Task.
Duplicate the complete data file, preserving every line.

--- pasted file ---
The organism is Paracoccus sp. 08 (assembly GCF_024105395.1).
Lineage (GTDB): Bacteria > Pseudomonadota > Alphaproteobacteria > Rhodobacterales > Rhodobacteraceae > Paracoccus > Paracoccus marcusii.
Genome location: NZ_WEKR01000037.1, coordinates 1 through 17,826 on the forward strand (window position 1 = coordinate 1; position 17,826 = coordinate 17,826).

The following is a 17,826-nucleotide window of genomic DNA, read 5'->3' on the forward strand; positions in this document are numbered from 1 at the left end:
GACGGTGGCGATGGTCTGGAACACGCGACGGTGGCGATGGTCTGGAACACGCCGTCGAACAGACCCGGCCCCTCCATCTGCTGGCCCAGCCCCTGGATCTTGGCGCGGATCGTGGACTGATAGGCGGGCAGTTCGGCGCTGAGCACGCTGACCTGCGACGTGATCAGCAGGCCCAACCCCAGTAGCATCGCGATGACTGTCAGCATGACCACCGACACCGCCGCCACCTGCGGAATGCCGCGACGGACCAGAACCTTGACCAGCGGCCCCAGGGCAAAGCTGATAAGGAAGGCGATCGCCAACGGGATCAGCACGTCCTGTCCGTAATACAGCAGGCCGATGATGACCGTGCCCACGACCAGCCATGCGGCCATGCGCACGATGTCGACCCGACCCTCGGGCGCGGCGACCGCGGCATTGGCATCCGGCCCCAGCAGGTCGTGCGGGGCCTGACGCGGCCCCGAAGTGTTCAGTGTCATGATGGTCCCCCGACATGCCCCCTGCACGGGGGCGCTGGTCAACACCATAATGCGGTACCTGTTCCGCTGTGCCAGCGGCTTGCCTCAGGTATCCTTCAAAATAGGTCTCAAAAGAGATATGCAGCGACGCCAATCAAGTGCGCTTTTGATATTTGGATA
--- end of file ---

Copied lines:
The organism is Paracoccus sp. 08 (assembly GCF_024105395.1).
Lineage (GTDB): Bacteria > Pseudomonadota > Alphaproteobacteria > Rhodobacterales > Rhodobacteraceae > Paracoccus > Paracoccus marcusii.
Genome location: NZ_WEKR01000037.1, coordinates 1 through 17,826 on the forward strand (window position 1 = coordinate 1; position 17,826 = coordinate 17,826).

The following is a 17,826-nucleotide window of genomic DNA, read 5'->3' on the forward strand; positions in this document are numbered from 1 at the left end:
GACGGTGGCGATGGTCTGGAACACGCGACGGTGGCGATGGTCTGGAACACGCCGTCGAACAGACCCGGCCCCTCCATCTGCTGGCCCAGCCCCTGGATCTTGGCGCGGATCGTGGACTGATAGGCGGGCAGTTCGGCGCTGAGCACGCTGACCTGCGACGTGATCAGCAGGCCCAACCCCAGTAGCATCGCGATGACTGTCAGCATGACCACCGACACCGCCGCCACCTGCGGAATGCCGCGACGGACCAGAACCTTGACCAGCGGCCCCAGGGCAAAGCTGATAAGGAAGGCGATCGCCAACGGGATCAGCACGTCCTGTCCGTAATACAGCAGGCCGATGATGACCGTGCCCACGACCAGCCATGCGGCCATGCGCACGATGTCGACCCGACCCTCGGGCGCGGCGACCGCGGCATTGGCATCCGGCCCCAGCAGGTCGTGCGGGGCCTGACGCGGCCCCGAAGTGTTCAGTGTCATGATGGTCCCCCGACATGCCCCCTGCACGGGGGCGCTGGTCAACACCATAATGCGGTACCTGTTCCGCTGTGCCAGCGGCTTGCCTCAGGTATCCTTCAAAATAGGTCTCAAAAGAGATATGCAGCGACGCCAATCAAGTGCGCTTTTGATATTTGGATA